Jill Biden Gives Historic 9/11 Memorial Speech

Dr. Jill Biden made history on Sunday when she became the first-ever first lady to give a solo memorial speech in honor of 9/11 at the United Flight 93 Memorial Observation.

She thanked all flight crew for the actions they took on 9/11, and in the immediate aftermath of the attack, as well as for the tasks they have done over the previous two years in spite of “unkind and even aggressive passengers.” 

Her Remarks

After that, Biden proceeded by saying we have stories of optimism, of the humanity that shines through despite the intensity of that event. We were all affected by 9/11.

It had an effect on all of us; it serves as a reminder that with bravery and compassion, we can shine a light in the shadows.

It demonstrated to us that we are all interconnected; as such, on this holy and scarred earth, a record of our struggles and a monument to the stories that continue to live on in us each day may be found.

This is the gift we are tasked with continuing.

Vice President Kamala Harris, and Second Gentleman Doug Emhoff, both attended memorial services in New York City.

This was on the same day that President Biden participated in a wreath-laying ceremony and conveyed his own speech at the Pentagon on Sunday.

“Joe Biden” by Gage Skidmore

The Bidens marked the 20th anniversary of the 9/11 attacks by attending memorial ceremonies in 2021 at all three of the buildings that were destroyed in the attacks. 

Where They Were 

In contrast to a large number of other legislators, on the morning of September 11, 2001, then-Senator Joe Biden was not located in the Washington DC area.

It is believed he found out about the attacks when he was riding the Amtrak to Washington.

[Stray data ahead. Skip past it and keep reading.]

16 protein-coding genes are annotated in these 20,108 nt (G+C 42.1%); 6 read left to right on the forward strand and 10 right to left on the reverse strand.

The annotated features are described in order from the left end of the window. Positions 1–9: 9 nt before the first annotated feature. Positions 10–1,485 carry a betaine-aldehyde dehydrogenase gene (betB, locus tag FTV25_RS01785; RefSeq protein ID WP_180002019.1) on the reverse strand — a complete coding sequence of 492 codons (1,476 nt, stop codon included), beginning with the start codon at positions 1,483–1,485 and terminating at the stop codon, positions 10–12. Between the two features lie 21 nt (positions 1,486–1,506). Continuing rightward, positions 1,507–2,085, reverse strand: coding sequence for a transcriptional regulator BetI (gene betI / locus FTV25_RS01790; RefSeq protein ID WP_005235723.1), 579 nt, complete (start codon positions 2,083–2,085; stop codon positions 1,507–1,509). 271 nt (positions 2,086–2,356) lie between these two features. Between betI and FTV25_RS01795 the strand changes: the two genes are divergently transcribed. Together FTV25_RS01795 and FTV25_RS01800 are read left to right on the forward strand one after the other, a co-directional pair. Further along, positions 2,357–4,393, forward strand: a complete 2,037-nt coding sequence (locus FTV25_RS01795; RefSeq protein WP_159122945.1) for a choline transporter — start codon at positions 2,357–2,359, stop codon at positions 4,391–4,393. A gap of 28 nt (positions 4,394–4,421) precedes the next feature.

Dr. Jill Biden was in Delaware at the time, preparing to begin teaching her morning courses at Delaware Technical and Community College. She called her husband to tell him about the tragedy.

She explained in a statement that was released with the 20th anniversary that 20 years ago today, in our common experience of shock, grief, and resolution, we found unity.

We supported one another and concluded that we were more powerful as a unit than individually. 

She continued by saying it can be tough to untangle meaning from loss and sorrow, especially in situations where nothing appears apparent and we simply want one more minute of the “before” again. 

She said it is a statement to the effect that our emotions never move in a straight line. Yet, as we remember those who were taken from us, let us reach out to each other once more in unity, recognizing that our similarities are limitless, and our differences are precious.

This article appeared in NewsHouse and has been published here with permission.